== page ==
He reck'd not, and these words thereafter spake. 50

My sentence is for open war: of wiles, More unexpert, I boast not: them let those Contrive who need, or when they need, not now. For while they fit contriving, sall the rest, Millions that stand in arms, and longing wait 55 The signal to ascend, sit ling’ring here Heav'n's fugitives, and for their dwelling place Accept this dark opprobrious den of shame, The prison of his tyranny who reigns By our delay ? No, let us rather chose,

60 Arm'd with Hell fames and fury, all at once O'er Heav'n's high tow'rs to force resitless way, Turning our tortures into horrid arms Against the Tort'rer; when to meet the noise Of his Almighty engin hé shall hear Infernal thunder, and for lightning see Black fire and horror shot with equal rage Among his angels, and his throne itself

65

Mix'd with Tartarean sulphur, and strange fire,
His own invented torments. But perhaps 70
The way seems difficult and steep to scale
With upright wing against a higher foc.
Let such bethink them, if the seepy drench
Of that forgetful lake benum not still,
That in our proper motion we ascend

75
Up to our native feat: descent and fall
To us is adverse. Who but felt of late,
When the fierce Foe hung on our broken rear
Insulting, and pursued us through the deep,
With what compulsion and laborious fight 80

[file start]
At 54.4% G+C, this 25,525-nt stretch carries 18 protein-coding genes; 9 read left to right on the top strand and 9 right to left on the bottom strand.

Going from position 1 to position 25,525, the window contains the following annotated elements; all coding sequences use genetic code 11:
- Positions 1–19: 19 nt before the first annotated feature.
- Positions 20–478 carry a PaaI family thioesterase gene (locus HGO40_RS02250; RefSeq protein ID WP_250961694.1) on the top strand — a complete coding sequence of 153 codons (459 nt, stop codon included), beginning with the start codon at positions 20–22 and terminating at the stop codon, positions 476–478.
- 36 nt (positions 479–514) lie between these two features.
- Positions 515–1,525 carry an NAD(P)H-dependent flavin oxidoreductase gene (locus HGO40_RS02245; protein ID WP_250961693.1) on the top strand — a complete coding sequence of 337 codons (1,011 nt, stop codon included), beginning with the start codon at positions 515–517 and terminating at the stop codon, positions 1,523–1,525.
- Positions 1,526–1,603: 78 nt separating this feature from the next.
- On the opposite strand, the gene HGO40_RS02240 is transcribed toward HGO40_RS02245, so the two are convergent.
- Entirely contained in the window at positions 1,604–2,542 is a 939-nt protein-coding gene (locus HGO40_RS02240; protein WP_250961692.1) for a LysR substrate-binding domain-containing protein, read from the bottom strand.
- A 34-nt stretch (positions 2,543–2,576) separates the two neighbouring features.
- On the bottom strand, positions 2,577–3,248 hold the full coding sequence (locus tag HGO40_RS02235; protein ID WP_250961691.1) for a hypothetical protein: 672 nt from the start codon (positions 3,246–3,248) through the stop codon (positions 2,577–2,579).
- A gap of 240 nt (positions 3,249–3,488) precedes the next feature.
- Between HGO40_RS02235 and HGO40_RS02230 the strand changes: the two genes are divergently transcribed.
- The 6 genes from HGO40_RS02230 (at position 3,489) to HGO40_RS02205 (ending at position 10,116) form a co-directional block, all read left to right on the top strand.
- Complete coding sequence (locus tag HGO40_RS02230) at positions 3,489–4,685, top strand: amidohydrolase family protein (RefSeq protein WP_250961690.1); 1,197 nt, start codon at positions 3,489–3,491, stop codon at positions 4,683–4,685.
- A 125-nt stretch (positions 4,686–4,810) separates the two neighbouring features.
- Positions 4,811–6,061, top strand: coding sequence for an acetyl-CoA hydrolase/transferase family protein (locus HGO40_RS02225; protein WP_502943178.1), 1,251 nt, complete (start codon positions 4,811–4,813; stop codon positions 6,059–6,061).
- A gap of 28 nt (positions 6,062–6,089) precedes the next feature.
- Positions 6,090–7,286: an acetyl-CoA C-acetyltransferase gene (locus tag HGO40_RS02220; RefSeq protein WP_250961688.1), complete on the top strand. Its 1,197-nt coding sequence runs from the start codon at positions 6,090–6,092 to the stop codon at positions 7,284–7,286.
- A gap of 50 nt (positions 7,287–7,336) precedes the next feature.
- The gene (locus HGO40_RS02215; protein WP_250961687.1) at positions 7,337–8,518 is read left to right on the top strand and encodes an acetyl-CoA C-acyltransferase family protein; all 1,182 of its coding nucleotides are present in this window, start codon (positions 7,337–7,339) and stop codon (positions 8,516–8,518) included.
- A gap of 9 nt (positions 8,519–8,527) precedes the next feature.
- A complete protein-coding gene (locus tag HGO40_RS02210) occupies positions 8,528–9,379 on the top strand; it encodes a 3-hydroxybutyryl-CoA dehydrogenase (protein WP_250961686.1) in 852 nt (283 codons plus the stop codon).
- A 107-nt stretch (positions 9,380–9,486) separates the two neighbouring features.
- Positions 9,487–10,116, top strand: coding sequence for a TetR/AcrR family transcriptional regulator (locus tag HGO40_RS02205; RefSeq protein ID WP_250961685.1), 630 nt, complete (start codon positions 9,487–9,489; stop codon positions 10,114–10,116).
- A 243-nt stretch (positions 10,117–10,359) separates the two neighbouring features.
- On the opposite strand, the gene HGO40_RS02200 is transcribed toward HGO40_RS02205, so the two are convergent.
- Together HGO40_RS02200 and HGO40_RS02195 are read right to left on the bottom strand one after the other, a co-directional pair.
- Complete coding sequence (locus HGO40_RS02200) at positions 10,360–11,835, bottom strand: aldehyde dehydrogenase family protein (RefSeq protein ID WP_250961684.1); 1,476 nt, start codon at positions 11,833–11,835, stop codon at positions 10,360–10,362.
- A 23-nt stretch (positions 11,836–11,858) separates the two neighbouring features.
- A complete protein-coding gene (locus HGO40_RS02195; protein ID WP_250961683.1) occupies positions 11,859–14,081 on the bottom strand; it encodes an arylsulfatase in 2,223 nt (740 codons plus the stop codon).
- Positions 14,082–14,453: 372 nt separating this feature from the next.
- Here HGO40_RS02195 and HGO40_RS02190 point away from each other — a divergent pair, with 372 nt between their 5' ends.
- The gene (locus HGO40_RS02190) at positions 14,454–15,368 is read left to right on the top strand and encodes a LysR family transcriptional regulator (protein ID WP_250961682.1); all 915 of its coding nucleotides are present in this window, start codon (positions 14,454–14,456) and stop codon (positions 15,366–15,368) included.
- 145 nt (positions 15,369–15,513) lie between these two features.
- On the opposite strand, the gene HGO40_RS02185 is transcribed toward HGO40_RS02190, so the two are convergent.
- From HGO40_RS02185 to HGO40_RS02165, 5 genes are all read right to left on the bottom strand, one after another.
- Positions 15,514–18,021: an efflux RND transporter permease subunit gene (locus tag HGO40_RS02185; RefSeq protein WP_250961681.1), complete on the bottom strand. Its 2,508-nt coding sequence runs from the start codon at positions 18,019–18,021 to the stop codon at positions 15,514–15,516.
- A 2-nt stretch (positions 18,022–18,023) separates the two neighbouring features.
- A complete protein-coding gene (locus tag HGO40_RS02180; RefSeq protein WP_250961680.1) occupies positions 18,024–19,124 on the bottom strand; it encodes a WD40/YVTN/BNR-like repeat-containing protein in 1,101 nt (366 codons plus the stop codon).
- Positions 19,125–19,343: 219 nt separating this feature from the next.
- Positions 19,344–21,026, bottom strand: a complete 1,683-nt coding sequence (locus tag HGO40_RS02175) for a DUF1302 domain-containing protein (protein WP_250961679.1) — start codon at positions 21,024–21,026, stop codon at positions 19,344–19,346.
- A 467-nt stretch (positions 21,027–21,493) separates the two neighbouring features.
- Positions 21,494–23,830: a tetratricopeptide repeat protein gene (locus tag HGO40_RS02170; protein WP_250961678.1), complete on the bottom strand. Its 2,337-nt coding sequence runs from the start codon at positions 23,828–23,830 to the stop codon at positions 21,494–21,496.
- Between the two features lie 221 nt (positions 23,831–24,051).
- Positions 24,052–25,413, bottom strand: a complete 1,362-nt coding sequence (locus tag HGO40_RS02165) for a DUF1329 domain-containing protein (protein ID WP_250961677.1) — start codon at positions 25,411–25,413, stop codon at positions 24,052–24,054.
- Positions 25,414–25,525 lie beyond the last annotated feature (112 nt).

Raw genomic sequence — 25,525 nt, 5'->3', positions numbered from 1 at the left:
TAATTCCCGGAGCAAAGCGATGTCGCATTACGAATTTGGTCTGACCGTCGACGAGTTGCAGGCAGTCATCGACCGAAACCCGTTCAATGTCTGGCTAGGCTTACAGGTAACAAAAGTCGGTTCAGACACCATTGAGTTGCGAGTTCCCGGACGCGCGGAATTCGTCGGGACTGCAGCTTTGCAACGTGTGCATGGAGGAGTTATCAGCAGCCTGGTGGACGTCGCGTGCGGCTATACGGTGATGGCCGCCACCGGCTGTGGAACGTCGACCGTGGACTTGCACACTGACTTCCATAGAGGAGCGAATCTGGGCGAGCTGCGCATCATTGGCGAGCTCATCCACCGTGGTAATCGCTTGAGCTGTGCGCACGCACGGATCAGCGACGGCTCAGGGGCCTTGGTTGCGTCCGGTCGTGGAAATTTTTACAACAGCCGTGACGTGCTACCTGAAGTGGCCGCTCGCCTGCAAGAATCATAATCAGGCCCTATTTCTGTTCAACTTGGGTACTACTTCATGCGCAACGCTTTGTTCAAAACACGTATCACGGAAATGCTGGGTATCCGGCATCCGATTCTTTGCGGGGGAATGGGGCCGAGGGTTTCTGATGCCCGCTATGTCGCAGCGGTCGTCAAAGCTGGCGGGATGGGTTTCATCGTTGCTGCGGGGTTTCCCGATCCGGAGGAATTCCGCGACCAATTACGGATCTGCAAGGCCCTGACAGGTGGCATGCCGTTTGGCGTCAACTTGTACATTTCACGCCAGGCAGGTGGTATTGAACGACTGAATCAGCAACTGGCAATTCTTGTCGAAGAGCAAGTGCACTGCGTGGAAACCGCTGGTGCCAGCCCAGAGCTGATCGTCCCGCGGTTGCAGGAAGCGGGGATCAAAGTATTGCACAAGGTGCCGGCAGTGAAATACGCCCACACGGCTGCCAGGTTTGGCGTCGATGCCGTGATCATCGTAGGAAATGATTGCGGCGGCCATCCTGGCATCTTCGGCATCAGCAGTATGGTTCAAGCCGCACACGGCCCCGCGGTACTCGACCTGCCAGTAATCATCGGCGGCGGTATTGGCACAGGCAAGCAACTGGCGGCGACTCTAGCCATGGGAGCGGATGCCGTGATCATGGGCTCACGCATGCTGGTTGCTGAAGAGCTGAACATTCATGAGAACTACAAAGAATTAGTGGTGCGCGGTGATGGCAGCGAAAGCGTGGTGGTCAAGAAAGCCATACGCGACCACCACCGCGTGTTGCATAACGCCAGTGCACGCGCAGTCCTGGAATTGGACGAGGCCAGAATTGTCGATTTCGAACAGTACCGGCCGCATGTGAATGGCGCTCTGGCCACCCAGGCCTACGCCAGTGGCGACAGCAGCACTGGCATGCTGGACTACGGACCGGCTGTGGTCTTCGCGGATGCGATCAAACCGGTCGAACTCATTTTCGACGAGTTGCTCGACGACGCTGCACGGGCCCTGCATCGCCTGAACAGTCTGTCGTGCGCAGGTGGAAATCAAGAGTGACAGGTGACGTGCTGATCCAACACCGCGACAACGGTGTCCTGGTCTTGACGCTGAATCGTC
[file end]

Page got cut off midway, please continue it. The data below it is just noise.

We sunk thus low? Th' ascent is easy then;
Th' event is fear'd; should we again provoke
Our stronger, some worse way his wrath may find
To our destruction; if there be in Hell
Fear to be worse destroy'd : what can be worse 85
Than to dwell here, driv'n out from bliss, condemn'd
In this abhorred deep to utter woe;
Where pain of unextinguishable fire
Must exercise us without hope of end,
The vassals of his anger, when the scourge 90
Inexorably, and the torturing hour
Calls us to penance ? More destroy'd than thus
We should be quite abolish'd and expire.
What fear we then? what doubt we to incense
His utmost ire? which to the highth enrag'd, 95
Will either quite consume us, and reduce

[ocr errors]

To nothing this essential, happier far
Than miserable to have eternal being :
Or if our substance be indeed divine,
And cannot cease to be, we are at worst
On this side nothing; and by proof wę feel
Our pow'r sufficient to disturb his Heav'n,
And with perpetgal inroads to alarm,
Though inaccessible, his fatal throne:
Which if not victory is yet revenge.

105
He ended frowning, and his look denounc'd
Desp'rate revenge, and battel dangerous
To less than gods. On th’ other side up rose
Belial, in act more graceful and humane;
A fairer person loft not Heav'n; he seem'd IIO
For dignity compos’d and high exploit :
But all was false and hollow ; though his tongue
Dropt manna, and could make the worfe appear
The better reason, to perplex and das
Maturest counsels: for his thoughts were low; 115
To vice industrious, but to nobler deeds
Timorous and Nothful : yet he pleas'd the ear,
And with persuasive accent thus began.

I should be much for open war, 0 Peers, As not behind in hate; if what was urg'd Main reason to persuade immediate war, Did not dissuade me most, and seem to cast Ominous conjecture on the whole success : When he who molt excels in fact of arms,

I 20

« AnteriorContinua »